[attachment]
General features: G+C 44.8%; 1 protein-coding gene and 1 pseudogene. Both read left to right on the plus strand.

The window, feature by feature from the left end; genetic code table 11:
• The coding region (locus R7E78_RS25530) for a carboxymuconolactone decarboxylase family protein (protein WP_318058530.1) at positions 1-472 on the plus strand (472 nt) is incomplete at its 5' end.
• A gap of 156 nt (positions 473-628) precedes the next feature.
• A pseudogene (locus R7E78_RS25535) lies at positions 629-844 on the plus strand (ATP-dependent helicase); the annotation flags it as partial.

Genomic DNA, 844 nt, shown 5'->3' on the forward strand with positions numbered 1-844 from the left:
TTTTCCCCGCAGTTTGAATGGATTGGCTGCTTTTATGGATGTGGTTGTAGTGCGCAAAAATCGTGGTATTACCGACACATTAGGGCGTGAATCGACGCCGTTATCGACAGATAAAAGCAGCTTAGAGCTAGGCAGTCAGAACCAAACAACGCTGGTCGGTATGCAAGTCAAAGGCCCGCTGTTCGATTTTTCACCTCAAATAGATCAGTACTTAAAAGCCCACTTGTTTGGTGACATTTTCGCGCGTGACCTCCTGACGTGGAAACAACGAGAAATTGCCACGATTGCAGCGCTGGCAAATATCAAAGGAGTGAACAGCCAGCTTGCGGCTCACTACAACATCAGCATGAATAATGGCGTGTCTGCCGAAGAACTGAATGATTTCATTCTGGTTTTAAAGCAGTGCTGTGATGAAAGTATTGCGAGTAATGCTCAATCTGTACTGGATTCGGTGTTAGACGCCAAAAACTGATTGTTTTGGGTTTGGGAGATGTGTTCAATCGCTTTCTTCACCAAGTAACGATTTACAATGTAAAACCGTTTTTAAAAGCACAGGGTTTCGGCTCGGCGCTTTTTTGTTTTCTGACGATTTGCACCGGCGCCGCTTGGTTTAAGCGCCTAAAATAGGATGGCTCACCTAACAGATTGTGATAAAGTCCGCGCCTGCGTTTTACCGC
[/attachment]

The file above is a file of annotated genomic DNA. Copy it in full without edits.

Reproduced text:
General features: G+C 44.8%; 1 protein-coding gene and 1 pseudogene. Both read left to right on the plus strand.

The window, feature by feature from the left end; genetic code table 11:
• The coding region (locus R7E78_RS25530) for a carboxymuconolactone decarboxylase family protein (protein WP_318058530.1) at positions 1-472 on the plus strand (472 nt) is incomplete at its 5' end.
• A gap of 156 nt (positions 473-628) precedes the next feature.
• A pseudogene (locus R7E78_RS25535) lies at positions 629-844 on the plus strand (ATP-dependent helicase); the annotation flags it as partial.

Genomic DNA, 844 nt, shown 5'->3' on the forward strand with positions numbered 1-844 from the left:
TTTTCCCCGCAGTTTGAATGGATTGGCTGCTTTTATGGATGTGGTTGTAGTGCGCAAAAATCGTGGTATTACCGACACATTAGGGCGTGAATCGACGCCGTTATCGACAGATAAAAGCAGCTTAGAGCTAGGCAGTCAGAACCAAACAACGCTGGTCGGTATGCAAGTCAAAGGCCCGCTGTTCGATTTTTCACCTCAAATAGATCAGTACTTAAAAGCCCACTTGTTTGGTGACATTTTCGCGCGTGACCTCCTGACGTGGAAACAACGAGAAATTGCCACGATTGCAGCGCTGGCAAATATCAAAGGAGTGAACAGCCAGCTTGCGGCTCACTACAACATCAGCATGAATAATGGCGTGTCTGCCGAAGAACTGAATGATTTCATTCTGGTTTTAAAGCAGTGCTGTGATGAAAGTATTGCGAGTAATGCTCAATCTGTACTGGATTCGGTGTTAGACGCCAAAAACTGATTGTTTTGGGTTTGGGAGATGTGTTCAATCGCTTTCTTCACCAAGTAACGATTTACAATGTAAAACCGTTTTTAAAAGCACAGGGTTTCGGCTCGGCGCTTTTTTGTTTTCTGACGATTTGCACCGGCGCCGCTTGGTTTAAGCGCCTAAAATAGGATGGCTCACCTAACAGATTGTGATAAAGTCCGCGCCTGCGTTTTACCGC